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US Immigration Law Archives

Visa overstays

Non-citizens who visit or work in Arizona sometimes have concerns about overstaying their visas. In general, there can be severe legal consequences for not departing the United States before the visa has expired. There are some circumstances under which overstaying a visa may incur minor penalties.

Avoiding problems in keeping permanent resident status

People in Arizona who are not U.S. citizens but have secured permanent resident status should keep their green cards in good standing. The two main ways that green card holders can jeopardize their permanent residencies are by violating the law or spending extended periods of time outside of the United States.

Trump administration to fingerprint immigrant child sponsors

On May 29, the Trump administration announced that it would soon start fingerprinting parents who attempt to claim custody of unaccompanied children detained for entering the U.S. illegally. However, immigrant advocates claim the move may cause undocumented adults in Arizona and elsewhere to abandon their children for fear of being deported.

Temporary Protected Status ending for many immigrants

Some Arizona residents who came to the United States under the Temporary Protected Status program may be sent back to their home countries even if they have been living in the country for decades and have children who are citizens. The Trump administration is phasing out these programs, and now, Hondurans who are in the United States with TPS status must either return home within the next 18 months or remain in the country as an undocumented immigrant.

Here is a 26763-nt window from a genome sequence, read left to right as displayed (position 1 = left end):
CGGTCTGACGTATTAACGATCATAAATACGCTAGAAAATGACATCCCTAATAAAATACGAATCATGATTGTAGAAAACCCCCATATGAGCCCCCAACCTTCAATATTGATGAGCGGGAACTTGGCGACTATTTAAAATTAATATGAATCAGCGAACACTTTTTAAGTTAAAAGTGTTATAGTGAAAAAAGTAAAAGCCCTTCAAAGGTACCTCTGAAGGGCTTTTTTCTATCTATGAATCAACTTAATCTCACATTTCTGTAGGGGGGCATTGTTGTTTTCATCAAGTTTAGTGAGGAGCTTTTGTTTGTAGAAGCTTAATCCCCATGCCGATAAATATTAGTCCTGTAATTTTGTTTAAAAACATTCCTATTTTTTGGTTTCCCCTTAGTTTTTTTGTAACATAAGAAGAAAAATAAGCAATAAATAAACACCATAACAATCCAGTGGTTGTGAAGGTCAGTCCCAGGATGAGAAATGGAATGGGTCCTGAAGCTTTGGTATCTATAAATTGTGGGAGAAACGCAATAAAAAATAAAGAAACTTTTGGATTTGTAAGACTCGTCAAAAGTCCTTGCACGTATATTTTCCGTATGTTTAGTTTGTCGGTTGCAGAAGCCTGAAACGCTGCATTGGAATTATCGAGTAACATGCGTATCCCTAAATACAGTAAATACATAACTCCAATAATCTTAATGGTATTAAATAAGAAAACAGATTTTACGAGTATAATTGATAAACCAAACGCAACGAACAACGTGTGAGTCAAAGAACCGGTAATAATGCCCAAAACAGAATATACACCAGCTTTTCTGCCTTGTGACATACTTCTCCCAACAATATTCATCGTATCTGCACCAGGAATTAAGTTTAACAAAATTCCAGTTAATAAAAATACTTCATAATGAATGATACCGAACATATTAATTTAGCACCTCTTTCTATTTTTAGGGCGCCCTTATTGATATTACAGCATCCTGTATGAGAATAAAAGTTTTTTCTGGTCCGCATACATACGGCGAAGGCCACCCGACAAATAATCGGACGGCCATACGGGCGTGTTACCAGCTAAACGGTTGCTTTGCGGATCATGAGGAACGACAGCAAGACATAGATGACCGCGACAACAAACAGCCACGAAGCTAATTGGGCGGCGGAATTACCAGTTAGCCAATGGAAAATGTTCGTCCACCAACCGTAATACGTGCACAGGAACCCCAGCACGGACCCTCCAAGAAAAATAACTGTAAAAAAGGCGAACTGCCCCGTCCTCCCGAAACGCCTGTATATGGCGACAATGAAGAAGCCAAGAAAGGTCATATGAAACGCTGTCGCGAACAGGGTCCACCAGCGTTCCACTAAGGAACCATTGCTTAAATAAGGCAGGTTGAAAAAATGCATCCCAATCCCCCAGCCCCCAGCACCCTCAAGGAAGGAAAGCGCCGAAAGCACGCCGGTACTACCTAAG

Cultural confusion can be a detriment to immigrants

Immigrants in Arizona and other states who can't afford an attorney could be tempted to work with "notarios publico," which translates to "public notaries." These notarios tell individuals who are living in the country illegally that they can help them secure work permits and otherwise aid them with the immigration process. However, these notaries could actually put a person's ability to stay in the country in jeopardy.

Supreme Court rules in DACA case

Immigrants in Arizona and around the country who have sought protection under the Deferred Action for Childhood Arrivals program will continue to be protected for now. On Feb. 26, the U.S. Supreme Court refused to hear an appeal by the Trump administration to a Jan. 9 injunction from a California federal district court judge that put a stop to the administration's efforts to end the DACA program. Around 700,000 people are protected by this program that provides them with work permits for two years and then requires them to reapply.

Trump administration mulling welfare checks for immigrants

Immigrants in Arizona and around the country who receive SNAP benefits or other forms of financial assistance would find obtaining permanent residence more difficult under a policy being considered by President Trump. Immigration officers could check whether or not green card applicants have received or sought to receive public benefits for either themselves or their dependents under a draft policy from the Department of Homeland Security. The agency says that the rule change is needed to prevent immigrants from becoming burdens on society.

The rate of naturalization rises from 2005 to 2015

Arizonans may be interested to learn that most of the largest immigrant groups in the United States had increased rates of naturalization from 2005 to 2015, according to a study conducted by the Pew Research Center. The largest increase was among immigrants from Ecuador and India. The nations that either showed a decline or no change were Honduras, Cuba and China.

New rules may alter who can work in the United States

Since 2015, those who are the spouses of H-1B visa holders have been allowed to work in Arizona and throughout the United States by holding a H-4 visa. However, this rule may be revoked as per an executive order issued by President Trump in April 2017. It is thought that revoking the rule implemented by President Obama could make it harder to convince H-1B visa holders to remain in the country.

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